Maybe I’m just talking about good writing versus bad writing.  Once again, I’m not well read in the official paranormal romance genre, but I’ve come to associate PN with writing that glosses over important character building to focus on the romance aspect instead of the paranormal aspect.  Is it possible to make the romance the main thrust of the plot and still have it be interesting?  Yeah, probably so, but I think that would take a defter hand than mine.  Also, I’m sure that there’s plenty of people who don’t care and just want Bella and Edward to bone in their awkward, completely not messed up way.  And the people who like that are just fine.  They know what they like.  I know what I like.  Doesn’t mean I’m going to stop ragging on Twilight though.  You can only expect so much acceptance and tolerance from me.

 


I got a reply from Representative Brad Ashford

Recently, I poked all the state representatives and senators about upcoming Net Neutrality legistlation that the telecoms have snuck into next year’s, must pass, funding bill.  And Ashford send me a response.  I know, it’s a form letter, but the return address seemed legit.  He may never actually read my thoughts on his response, but that doesn’t mean you lovely people can’t!  Here’s his response:

Dear Seth,

Thank you for contacting my office regarding net neutrality. I appreciate your interest in issues affecting our country and state.

The internet was built to be an equal distribution system. Net neutrality is an effort to solidify the internet as a neutral vehicle for data transfer, as in sending and receiving emails, streaming video, conducting commerce, etc. Concerns have been raised about network providers placing restrictions or discriminatory practices on their networks for different content.

I support an open internet, and oppose blocking, throttling, or the creation of “fast lanes.” We need to foster an open and transparent broadband infrastructure for all Nebraskans, which can grow our economy, and enhance our lives. However, we must be careful not to burden businesses with excessive regulation as this may stunt their vital investment in telecommunication infrastructure.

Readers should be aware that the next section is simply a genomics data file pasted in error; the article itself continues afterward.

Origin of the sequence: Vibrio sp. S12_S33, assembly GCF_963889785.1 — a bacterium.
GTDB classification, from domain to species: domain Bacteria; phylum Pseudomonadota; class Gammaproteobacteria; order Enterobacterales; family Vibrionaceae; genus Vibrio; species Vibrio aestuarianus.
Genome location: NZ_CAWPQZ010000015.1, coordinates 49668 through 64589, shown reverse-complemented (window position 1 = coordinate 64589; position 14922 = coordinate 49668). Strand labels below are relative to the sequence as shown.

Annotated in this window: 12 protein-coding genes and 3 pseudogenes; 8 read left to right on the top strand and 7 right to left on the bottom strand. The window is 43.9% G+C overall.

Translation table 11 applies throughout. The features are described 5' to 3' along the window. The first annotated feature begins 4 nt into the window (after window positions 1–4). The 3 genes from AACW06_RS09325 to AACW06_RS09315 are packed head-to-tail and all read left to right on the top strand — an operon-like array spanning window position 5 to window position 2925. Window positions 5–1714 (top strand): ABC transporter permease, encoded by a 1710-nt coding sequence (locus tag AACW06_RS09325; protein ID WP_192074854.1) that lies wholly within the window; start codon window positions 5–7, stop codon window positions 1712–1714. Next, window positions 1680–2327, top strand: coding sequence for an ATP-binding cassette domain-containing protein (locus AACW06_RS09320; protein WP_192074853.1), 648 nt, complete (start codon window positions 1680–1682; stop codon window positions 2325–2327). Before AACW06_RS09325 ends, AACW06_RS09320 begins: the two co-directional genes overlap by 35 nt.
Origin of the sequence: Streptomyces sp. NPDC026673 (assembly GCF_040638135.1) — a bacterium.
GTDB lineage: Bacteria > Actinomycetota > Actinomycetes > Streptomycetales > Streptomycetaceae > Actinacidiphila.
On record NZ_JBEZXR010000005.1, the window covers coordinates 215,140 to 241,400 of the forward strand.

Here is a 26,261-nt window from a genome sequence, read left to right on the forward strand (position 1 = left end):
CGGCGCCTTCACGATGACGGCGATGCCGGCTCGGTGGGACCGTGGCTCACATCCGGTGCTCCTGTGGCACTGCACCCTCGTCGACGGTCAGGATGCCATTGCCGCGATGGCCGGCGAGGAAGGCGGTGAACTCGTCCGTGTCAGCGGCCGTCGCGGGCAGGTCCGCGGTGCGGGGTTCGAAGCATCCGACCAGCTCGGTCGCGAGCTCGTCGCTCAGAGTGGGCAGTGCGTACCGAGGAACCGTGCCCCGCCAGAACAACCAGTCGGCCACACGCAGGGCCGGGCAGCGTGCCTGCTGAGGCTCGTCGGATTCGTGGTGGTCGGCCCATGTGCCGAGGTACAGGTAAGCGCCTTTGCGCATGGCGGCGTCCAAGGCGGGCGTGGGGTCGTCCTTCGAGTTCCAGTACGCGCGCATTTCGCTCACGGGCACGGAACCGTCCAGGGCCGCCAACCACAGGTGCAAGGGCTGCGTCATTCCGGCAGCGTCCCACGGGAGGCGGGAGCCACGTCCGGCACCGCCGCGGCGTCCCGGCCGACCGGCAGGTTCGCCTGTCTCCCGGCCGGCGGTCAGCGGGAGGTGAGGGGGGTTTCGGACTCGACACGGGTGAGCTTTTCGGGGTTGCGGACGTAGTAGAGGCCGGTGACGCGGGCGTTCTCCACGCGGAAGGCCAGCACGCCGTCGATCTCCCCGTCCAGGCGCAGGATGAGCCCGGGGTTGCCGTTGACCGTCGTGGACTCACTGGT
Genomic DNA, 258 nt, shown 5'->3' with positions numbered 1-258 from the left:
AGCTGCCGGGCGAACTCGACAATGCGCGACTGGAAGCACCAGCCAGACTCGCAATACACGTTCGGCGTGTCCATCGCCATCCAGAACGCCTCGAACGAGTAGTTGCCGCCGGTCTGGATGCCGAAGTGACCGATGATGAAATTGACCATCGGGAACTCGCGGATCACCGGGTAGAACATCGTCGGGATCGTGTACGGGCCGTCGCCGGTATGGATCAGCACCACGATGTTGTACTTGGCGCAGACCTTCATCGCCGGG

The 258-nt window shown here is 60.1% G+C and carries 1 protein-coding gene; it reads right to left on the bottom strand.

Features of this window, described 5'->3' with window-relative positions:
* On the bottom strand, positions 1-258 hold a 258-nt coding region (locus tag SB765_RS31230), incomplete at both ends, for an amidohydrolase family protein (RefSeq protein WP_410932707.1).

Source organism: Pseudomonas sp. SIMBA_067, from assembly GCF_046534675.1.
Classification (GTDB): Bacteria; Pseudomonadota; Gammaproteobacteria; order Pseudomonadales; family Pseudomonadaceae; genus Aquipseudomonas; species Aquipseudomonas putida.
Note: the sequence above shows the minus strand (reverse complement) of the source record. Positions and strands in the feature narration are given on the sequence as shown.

Again, thank you for sharing your concerns with me. As always, I am open to learning more from you and I appreciate you taking the time to express your views. You may find more useful resources for keeping up with my work by visiting my website https://ashford.house.gov/. I am honored to represent you in Congress.

Sincerely,

Brad Ashford
Member of Congress

And here is what I have to say in response to the honorable Representative:

Representative Ashford,

The telecom industry seems to be remarkably unconcerned with “investing in telecommunication infrastructure” so I don’t really see how regulating them so they are less able to take advantage of their near monopoly will do any harm.  Where I live, right in the middle of downtown Omaha, I have exactly one choice if I want high speed internet, advertised to me with the term “up to 100mbps” and I am luck most days to receive 20 mbps.  In fact, I don’t think I have, even once in two years as their customer seen 100mbps, even when I was paying for 150.  That’s it. I choose Cox, or I don’t get high speed internet.

Combine that with Time Warner and Comcast bringing lawsuits against cities that wish to build their own fiber network that provide reliable gigabit speeds for the same price I’m paying for 20 mbps because its “anti-competitive” and I have remarkably little concern for how these multi-billion dollar industries are burdened by regulation.  I’m a web developer, so my livelihood is closely related to the well being of the internet.  Not only do I develop web sites for the University of Nebraska, but I also am trying to get a web page of my own off the ground.  Seeing the telecom industry actively avoiding investing in infrastructure, and then attempting to keep others from doing so all while saying they should be protected from regulation so they can invest in infrastructure is infuriating.